My cervix was still just a 1 so my midwife started another round of Pitocin. We went for several more walks in the hallway while I pushed an IV and wore a machine around my neck to track the baby’s heart rate and my contractions. After a few hours on the pitocin I started shaking uncontrollably.
After 30 minutes, the shaking stopped. Our nurse said this was all normal and a sign of going into real labor. I had frequent bathroom trips and asked Cory to apply counter pressure to my back and squeeze my hips over and over again. I was nervous because of the shaking, but excited because it seemed like things were progressing.
Cory (my husband) was awesome!!! He got me food and anything that I needed including help during times of labor. It really helped having knowledge of coping with pain techniques that we had worked on together in our couple centered birth class.
He kept busy, holding my hand while I sat on the toilet, putting hot and cold packs on my back, helping me get in and out of bed, covering me with and removing blankets from me, pressing on my back, and squeezing my hips. He was so awesome!
Next my midwife inserted a Cook’s Catheter which is a saline filled balloon on either side of the cervix. We hoped it would cause dilation to a 4 and fall out eventually. It felt uncomfortable when I tried to pee. I asked Cory to hold my hand while I was on the toilet and it took about 30 minutes to urinate each time.
Cory massaged me all night, as I felt like I was experiencing real contractions. I had to moan through each one and the monitors showed regular and strong contractions. I felt out of it this entire day and honestly don’t remember much.
Without further dilation, we removed the Cook’s catheter and started another round of Pitocin. At 3:37AM, we walked in the hallway and I felt a gush of fluid rushing down my legs. We got back to the room, stripped off my clothes and my nurse noticed the fluid was clear. This was good news as meconium aspiration is one of the risks of Cholestasis.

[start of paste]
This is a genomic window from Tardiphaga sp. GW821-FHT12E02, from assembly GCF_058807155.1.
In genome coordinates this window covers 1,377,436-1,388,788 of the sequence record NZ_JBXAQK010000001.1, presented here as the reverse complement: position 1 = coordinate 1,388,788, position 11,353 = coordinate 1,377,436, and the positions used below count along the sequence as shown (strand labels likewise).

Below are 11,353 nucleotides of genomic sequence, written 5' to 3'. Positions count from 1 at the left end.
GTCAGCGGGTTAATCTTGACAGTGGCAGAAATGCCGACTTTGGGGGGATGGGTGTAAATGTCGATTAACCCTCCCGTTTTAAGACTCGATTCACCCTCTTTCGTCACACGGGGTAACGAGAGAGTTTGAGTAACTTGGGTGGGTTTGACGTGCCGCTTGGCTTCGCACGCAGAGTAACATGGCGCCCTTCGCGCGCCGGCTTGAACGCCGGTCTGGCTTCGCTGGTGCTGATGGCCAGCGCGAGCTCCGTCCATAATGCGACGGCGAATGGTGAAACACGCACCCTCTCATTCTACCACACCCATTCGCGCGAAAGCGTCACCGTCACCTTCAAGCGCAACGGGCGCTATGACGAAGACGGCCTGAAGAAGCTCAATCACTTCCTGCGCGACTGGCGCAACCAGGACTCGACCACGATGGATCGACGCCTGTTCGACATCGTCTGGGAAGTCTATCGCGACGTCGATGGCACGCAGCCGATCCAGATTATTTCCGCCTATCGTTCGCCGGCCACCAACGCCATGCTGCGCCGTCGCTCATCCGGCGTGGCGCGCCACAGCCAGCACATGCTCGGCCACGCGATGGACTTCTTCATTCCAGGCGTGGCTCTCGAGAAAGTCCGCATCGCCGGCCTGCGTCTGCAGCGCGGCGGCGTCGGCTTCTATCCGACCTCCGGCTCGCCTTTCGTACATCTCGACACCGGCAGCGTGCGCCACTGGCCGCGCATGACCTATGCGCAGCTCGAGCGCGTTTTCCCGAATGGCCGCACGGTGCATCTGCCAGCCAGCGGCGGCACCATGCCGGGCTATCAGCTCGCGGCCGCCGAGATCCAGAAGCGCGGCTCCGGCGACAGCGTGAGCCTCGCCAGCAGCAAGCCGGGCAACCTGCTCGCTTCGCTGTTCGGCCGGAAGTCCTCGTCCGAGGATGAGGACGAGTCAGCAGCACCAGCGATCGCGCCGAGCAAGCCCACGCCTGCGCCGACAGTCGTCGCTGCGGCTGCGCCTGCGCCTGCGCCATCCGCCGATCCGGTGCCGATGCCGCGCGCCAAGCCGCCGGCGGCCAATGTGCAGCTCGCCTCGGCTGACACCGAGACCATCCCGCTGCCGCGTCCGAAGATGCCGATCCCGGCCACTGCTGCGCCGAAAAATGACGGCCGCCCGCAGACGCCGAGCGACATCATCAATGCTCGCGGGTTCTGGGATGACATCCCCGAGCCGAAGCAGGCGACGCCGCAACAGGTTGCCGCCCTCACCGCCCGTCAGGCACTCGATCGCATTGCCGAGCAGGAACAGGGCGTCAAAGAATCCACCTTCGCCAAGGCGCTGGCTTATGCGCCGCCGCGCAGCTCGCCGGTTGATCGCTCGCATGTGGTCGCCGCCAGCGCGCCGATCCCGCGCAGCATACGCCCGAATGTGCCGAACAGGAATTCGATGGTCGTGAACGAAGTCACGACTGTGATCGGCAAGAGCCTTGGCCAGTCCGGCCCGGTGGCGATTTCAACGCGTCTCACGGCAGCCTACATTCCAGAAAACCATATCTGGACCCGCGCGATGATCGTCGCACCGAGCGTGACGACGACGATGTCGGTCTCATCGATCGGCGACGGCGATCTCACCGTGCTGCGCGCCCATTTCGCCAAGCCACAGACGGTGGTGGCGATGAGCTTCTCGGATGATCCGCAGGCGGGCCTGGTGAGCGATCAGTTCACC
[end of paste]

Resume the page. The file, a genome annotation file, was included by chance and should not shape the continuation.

Contractions started and stopped again. I prayed that something would work to avoid a cesarean section. My midwife did a membrane sweep, then I went on my 4th round of Pitocin. I felt strong and irregular contractions this time, but was frustrated because the monitor was not picking up any contractions. Walking in the hallway I started to cry out of pure exhaustion. Cory prayed over me and I was able to keep walking.
During this time, we did consider getting a C-section. At this point it had been 7 straight hours of pitocin and Cory and I were extremely hungry, tired, and emotional. We didn’t like the idea of more pitocin when that hadn’t been successful yet after 3 rounds. We asked about the risks of inserting the IUPC (internal fetal monitor) versus just getting a cesarean at this point.
The cesarean was tempting, knowing that 8 hours from now this could all be over and we would be holding our baby.
Our midwife told us the risks: cesareans had a higher risk of infection, baby having fluid in his lungs, it was considered a major surgery, I would need anesthesia which always has risks, and my recovery would be slower. The only risk of doing the IUPC and pitocin were wasting another 24 hours and going into surgery more exhausted than I already was.
After considering everything, we decided to insert the IUPC and try more pitocin. Because we were using an IUPC, we could no longer use the birth pool as it would interfere with the instruments. I was sad about this and asked that it be removed right away so I wouldn’t have to think about missing that experience.
At 11 PM, my midwife said we were almost 24 hours after my water had broken. She inserted an Intrauterine Pressure Catheter (IUPC) which could sense my contractions from inside my uterus and I continued with the pitocin past the usual dose of 12 hours.
MY CERVIX WAS FINALLY DILATED TO A 3! Cory was completely exhausted and needed to sleep, so my nurse helped me all night with the toilet, hot and cold packs, getting out of bed, blankets, and counter pressure. When Cory woke up, he read my labor letter to me. I had written this letter as part of my birth class and it was so very helpful and exactly what I needed at this time. I wrote about how God had prepared me for this and I could do it.
At 9:30AM, I was finally in active labor and my cervix had progressed to a 5. During each contraction I repeated this phrase in my head: “This is the best feeling in the world. It is bringing your son closer to you.” I labored on the toilet for a long time. At 12PM, my cervix had dilated to an 8. Now I started to moan, I felt like I had to poop, and at the height of my contractions, I felt my back arch and lots of pressure in my rectum.